Paramedic cleared in Chapel Hill player's death
Posted June 1, 2009
Updated February 6, 2010
Raleigh, N.C. — The family of a Chapel Hill High School football player who died in August 2008 has filed a wrongful death suit against the paramedic who treated him, Orange County Emergency Services and Orange County, the family lawyer said Saturday.
An Orange County paramedic has been cleared of wrongdoing in his treatment last August of a Chapel Hill High School football player who later died.
The state Office of Emergency Medical Services plans no action against the paramedic credentials of James Griffin, according to a report released Monday.
Atlas Fraley, 17, was a senior offensive guard and defensive tackle for Chapel Hill High who participated in an Aug. 12 scrimmage at Middle Creek High in Apex. His parents found him unresponsive in their home that evening.
Don Strickland, an attorney for Fraley's family, said the state report doesn't exonerate Griffin and specifically notes that he violated protocols. He declined to comment Monday on whether the family would file a lawsuit over the teen's death.
Orange County Emergency Services officials had cited personnel and medical privacy regulations in declining to release details of their internal investigation of the case. The 65-page state report includes some of that information, including the fact a fourth-year medical student was with Griffin when he treated Fraley.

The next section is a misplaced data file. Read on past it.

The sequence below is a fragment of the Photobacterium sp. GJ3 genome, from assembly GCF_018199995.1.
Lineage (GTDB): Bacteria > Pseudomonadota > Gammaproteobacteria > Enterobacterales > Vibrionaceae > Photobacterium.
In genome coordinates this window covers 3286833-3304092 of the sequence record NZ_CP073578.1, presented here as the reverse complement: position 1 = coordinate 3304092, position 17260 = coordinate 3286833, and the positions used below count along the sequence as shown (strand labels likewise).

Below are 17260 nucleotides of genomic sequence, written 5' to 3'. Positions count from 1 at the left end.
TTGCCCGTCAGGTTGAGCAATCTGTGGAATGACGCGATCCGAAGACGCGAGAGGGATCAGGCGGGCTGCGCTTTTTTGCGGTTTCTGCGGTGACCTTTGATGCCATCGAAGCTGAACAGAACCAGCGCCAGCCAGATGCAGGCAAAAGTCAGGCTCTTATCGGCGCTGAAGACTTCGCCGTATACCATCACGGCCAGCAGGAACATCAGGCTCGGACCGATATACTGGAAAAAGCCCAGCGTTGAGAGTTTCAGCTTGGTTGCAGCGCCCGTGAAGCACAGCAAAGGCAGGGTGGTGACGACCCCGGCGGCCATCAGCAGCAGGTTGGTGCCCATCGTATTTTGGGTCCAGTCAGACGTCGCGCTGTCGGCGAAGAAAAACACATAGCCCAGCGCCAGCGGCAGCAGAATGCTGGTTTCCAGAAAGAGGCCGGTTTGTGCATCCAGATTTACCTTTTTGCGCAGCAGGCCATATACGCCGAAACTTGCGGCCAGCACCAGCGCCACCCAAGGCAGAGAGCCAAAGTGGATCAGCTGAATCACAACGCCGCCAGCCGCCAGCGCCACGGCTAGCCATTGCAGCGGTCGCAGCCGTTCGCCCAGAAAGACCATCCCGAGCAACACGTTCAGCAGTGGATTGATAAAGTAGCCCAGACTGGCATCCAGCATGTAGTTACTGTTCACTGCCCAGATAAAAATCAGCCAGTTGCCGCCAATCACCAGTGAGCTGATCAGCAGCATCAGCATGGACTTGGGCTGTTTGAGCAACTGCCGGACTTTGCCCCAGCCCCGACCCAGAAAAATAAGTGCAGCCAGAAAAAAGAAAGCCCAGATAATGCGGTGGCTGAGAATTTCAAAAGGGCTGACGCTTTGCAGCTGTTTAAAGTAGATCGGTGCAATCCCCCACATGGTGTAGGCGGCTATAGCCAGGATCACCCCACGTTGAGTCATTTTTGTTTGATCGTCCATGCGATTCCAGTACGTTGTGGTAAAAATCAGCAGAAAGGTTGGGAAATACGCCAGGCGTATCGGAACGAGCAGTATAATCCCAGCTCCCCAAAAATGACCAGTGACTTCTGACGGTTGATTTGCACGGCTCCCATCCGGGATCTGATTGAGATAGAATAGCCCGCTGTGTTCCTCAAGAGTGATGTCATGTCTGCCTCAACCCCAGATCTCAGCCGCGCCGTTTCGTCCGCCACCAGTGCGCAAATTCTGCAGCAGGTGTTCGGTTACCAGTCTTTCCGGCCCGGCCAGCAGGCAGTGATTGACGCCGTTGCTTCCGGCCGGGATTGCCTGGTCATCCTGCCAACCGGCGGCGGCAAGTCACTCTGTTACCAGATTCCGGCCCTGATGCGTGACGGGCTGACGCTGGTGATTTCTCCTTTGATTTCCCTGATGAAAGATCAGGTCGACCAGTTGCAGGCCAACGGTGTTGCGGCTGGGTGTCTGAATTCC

Dr. Jane Brice, medical director of Orange County Emergency Services, determined that Griffin had violated protocols in his treatment of Fraley, according to the state report, so she terminated his paramedic privileges in the county on Aug. 22.
Griffin resigned from Orange County Emergency Services five days later after almost nine years with the agency.
Fraley called 911 from his house shortly before 2 p.m. Aug. 12, complaining of muscle cramps and dehydration and asking paramedics to provide him with intravenous fluids.
Griffin went to Fraley's house and found the teen's pulse and blood pressure to be normal, according to an Orange County Emergency Services patient report.
Griffin wrote in the report that Fraley wouldn't sit still for a heart monitor reading, so he advised him to keep drinking fluids. He noted several empty water bottles on a counter and wrote that Fraley said he had plenty of water and Gatorade on hand.
Griffin wrote that he tried to call Fraley's parents and, when he couldn't reach them, allowed Fraley to sign a discharge form.
It wasn't stated on the form if Fraley refused to be taken to a hospital.
Medical examiners were unable to find a definite cause of death, but they said Fraley had a history of cramping and similar symptoms, which could have combined with dehydration to result in a "fatal cardiac event or even an acute asthmatic attack," according to an autopsy report.